Arctic Challenge / Challenge Journal / Training / Motivation

Fitness testing with The Arctic V and Chemmy Alcott at Kingston University

By Vicky Anscombe

On a cold, rainy evening in November, we headed to Kingston University's Sport, Nutrition and Exercise Sciences Department to meet up with former Olympic athlete Chemmy Alcott and a few members of The Arctic V. Just in case you'd forgotten, The Arctic V are comprised of Chemmy, Max Willcocks, Chris Brooks, Adam Libbey and Richard Gibbs.

The first test (of sorts) was the Bod Pod, a machine that measures the ratio of fat to muscle in athletes. Chemmy, Max and Chris each took their turn to sit perfectly still for 30 seconds while the machine took their measurements; no waving or talking is allowed, as it affects the results, which some members of the team found challenging. Chris, we're talking about you.

Sport Scientist and Exercise Physiology Technician Chris Howe explained the technical part. "What the Bod Pod does is measure body composition, so it looks at fat and muscle percentage and air displacement," he explained. "After we see the results, we can talk to the athletes about their results, and what they need to do to improve their performance, if appropriate."

Chemmy decided to take her fitness test first, on an exercise bike, and was given a resting blood lactate measurement to see how her muscles were working in periods of rest. All of the athletes were given these - and post-workout blood tests, to check to see that they'd worked hard enough.

"What we're doing with Chemmy is a standard VO2 max test," Chris Howe explained. "We're going to increase the intensity on the pedals every minute, and see how quickly Chemmy fatigues. The mask she's wearing looks at the amount of air she's breathing out, and the amount of oxygen she's able to breathe in."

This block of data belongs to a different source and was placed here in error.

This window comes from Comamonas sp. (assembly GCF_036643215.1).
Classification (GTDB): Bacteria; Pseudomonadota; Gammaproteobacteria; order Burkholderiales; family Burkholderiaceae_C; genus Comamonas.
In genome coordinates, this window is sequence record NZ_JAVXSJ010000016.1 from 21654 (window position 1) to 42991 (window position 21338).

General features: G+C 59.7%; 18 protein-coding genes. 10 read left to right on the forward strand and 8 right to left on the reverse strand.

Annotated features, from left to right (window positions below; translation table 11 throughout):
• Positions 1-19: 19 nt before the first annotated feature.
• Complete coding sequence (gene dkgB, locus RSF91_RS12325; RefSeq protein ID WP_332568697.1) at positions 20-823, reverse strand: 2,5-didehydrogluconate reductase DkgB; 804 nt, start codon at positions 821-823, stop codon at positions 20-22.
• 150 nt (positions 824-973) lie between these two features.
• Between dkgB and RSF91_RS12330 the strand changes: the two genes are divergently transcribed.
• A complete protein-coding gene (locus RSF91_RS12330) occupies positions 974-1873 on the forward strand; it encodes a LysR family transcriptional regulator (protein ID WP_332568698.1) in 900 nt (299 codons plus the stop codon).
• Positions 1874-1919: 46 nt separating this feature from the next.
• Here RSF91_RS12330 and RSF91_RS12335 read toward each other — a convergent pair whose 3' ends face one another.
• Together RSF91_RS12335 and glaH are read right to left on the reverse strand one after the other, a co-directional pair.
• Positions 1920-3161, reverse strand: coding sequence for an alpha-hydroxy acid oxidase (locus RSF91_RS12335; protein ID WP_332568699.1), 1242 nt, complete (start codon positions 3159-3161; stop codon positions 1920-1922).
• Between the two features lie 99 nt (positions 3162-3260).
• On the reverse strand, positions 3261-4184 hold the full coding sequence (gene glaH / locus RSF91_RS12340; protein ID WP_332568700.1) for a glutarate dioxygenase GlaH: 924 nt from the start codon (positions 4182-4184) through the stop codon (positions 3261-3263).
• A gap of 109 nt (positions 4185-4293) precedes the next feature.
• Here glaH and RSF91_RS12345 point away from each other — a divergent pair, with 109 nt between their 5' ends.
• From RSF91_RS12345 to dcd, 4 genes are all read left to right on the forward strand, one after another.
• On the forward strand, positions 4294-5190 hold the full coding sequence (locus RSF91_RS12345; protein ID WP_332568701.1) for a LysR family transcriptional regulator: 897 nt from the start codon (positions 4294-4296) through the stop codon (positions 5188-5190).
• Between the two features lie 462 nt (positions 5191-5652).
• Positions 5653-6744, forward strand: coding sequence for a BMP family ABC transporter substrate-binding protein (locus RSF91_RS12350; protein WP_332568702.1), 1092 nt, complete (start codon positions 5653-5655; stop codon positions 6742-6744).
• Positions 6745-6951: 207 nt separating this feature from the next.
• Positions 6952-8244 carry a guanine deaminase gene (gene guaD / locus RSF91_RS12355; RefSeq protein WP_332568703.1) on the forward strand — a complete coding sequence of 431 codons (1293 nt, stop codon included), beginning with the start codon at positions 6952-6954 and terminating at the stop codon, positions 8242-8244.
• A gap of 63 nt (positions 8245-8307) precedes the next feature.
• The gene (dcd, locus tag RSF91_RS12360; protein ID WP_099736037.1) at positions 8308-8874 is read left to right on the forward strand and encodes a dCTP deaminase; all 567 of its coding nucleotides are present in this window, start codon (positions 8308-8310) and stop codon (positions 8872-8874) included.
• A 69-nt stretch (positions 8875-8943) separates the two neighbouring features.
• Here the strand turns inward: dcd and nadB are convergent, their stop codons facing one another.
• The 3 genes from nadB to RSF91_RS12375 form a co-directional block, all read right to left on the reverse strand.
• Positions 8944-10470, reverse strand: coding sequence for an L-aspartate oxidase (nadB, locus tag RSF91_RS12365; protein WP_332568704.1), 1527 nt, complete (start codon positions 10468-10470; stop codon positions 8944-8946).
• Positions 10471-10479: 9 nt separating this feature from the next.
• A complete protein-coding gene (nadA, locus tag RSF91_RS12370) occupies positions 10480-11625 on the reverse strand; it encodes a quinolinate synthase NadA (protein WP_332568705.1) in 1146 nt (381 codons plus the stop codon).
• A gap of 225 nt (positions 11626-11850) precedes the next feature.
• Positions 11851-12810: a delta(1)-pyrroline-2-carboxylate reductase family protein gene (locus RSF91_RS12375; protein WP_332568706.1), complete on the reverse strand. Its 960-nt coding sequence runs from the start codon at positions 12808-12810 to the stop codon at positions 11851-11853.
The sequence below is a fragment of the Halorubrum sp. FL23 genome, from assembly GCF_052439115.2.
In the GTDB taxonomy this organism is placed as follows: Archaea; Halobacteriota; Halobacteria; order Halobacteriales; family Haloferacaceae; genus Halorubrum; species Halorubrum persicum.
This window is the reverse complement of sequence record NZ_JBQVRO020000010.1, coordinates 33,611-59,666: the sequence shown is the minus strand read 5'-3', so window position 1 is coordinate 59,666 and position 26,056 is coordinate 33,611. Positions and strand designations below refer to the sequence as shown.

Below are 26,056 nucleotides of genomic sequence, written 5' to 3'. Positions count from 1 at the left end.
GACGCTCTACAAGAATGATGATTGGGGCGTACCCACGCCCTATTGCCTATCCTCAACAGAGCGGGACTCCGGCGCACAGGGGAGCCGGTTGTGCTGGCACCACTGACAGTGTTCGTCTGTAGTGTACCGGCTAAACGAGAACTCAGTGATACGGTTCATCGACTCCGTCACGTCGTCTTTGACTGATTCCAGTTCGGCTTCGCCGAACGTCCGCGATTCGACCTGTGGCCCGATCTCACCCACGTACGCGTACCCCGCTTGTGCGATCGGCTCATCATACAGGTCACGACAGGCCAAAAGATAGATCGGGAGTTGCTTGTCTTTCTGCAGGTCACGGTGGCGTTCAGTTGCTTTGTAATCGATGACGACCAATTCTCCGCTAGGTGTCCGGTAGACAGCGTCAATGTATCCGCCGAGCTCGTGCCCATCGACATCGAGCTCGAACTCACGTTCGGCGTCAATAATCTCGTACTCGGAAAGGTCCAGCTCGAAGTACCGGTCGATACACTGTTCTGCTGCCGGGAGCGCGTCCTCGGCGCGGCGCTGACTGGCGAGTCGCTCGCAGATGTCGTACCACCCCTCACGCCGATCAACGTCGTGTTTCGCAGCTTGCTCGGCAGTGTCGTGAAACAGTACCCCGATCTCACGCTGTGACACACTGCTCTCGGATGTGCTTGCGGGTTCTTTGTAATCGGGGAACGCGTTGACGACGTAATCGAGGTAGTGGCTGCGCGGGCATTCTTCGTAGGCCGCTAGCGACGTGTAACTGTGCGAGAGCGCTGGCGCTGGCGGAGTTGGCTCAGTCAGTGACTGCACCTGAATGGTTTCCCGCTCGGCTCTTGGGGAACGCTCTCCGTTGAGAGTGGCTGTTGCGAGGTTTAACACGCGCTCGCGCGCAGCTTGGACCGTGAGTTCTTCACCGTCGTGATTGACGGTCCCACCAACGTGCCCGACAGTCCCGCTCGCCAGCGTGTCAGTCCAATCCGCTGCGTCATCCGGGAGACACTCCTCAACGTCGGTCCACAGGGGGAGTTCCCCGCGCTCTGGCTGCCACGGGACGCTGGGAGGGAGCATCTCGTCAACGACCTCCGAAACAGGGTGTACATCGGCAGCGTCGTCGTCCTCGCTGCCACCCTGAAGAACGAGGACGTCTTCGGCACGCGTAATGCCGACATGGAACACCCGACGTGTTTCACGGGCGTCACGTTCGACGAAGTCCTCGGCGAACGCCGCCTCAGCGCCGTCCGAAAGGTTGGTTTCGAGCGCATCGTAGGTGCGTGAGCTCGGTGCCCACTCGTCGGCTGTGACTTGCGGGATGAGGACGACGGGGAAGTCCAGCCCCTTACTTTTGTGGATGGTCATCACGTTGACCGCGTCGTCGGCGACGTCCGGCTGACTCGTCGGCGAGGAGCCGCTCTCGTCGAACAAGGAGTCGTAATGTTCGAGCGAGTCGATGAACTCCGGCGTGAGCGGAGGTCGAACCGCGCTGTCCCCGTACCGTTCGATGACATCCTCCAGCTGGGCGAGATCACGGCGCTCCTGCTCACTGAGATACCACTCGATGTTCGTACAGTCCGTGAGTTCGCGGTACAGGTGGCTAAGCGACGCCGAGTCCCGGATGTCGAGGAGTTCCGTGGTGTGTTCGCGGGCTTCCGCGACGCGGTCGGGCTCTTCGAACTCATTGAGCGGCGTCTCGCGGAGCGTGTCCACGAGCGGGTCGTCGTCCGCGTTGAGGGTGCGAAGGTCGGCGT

After Chemmy finished her test, it was Max's turn. Taking to the professional-looking treadmill, he undertook a series of increasingly-hard runs, with blood taken every time he rested, eventually amazing the assembled athletes and sports scientists by peaking at 22km/hour.

"Max started running really lightly; about 8k/hour," Chris Howe explained. "After that, we increased the difficulty in stages. We took blood after every stage, so we could see his lactate threshold increase. Today's just a pre-test; on Saturday, Max will be running 50 miles on this treadmill! That test will let us see which fuels he uses, how he fatigues and how he paces himself."

Next to board the treadmill was Chris Brooks, otherwise known as the man who pulled funny faces in the Bod Pod. His test was shorter than Max's, as both athletes were given different tests to find out their VO2 readings. Blood was taken, readings were made, and Chris completed his fitness test with flying colours in around 12 minutes.


So, how did the three athletes fare? Chris Howe and his colleague Dr Hannah Moir are confident that they're training well for the Arctic Circle Race, so that's very good news.

New to skiing? Click here to get Chemmy's advice on which boots are right for you.

Still seeking motivation? Here are Chemmy's eight best tips on how to achieve your goals.


Training Motivation Chemmy Alcott The Arctic V The Arctic Circle Race

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